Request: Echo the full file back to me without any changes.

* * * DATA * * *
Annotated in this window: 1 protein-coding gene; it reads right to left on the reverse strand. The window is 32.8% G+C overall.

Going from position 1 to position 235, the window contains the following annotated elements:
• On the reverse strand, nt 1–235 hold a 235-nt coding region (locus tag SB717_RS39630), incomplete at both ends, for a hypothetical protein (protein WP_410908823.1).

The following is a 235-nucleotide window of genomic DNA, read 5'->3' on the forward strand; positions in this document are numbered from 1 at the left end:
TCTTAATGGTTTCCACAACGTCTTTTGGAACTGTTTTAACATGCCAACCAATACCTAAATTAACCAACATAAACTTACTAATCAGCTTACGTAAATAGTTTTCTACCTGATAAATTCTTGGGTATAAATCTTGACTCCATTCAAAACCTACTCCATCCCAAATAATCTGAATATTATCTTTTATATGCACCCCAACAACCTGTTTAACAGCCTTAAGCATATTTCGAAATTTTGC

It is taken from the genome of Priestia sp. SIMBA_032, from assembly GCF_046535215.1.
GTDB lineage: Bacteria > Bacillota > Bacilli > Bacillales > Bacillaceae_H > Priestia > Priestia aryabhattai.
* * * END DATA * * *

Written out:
Annotated in this window: 1 protein-coding gene; it reads right to left on the reverse strand. The window is 32.8% G+C overall.

Going from position 1 to position 235, the window contains the following annotated elements:
• On the reverse strand, nt 1–235 hold a 235-nt coding region (locus tag SB717_RS39630), incomplete at both ends, for a hypothetical protein (protein WP_410908823.1).

The following is a 235-nucleotide window of genomic DNA, read 5'->3' on the forward strand; positions in this document are numbered from 1 at the left end:
TCTTAATGGTTTCCACAACGTCTTTTGGAACTGTTTTAACATGCCAACCAATACCTAAATTAACCAACATAAACTTACTAATCAGCTTACGTAAATAGTTTTCTACCTGATAAATTCTTGGGTATAAATCTTGACTCCATTCAAAACCTACTCCATCCCAAATAATCTGAATATTATCTTTTATATGCACCCCAACAACCTGTTTAACAGCCTTAAGCATATTTCGAAATTTTGC

It is taken from the genome of Priestia sp. SIMBA_032, from assembly GCF_046535215.1.
GTDB lineage: Bacteria > Bacillota > Bacilli > Bacillales > Bacillaceae_H > Priestia > Priestia aryabhattai.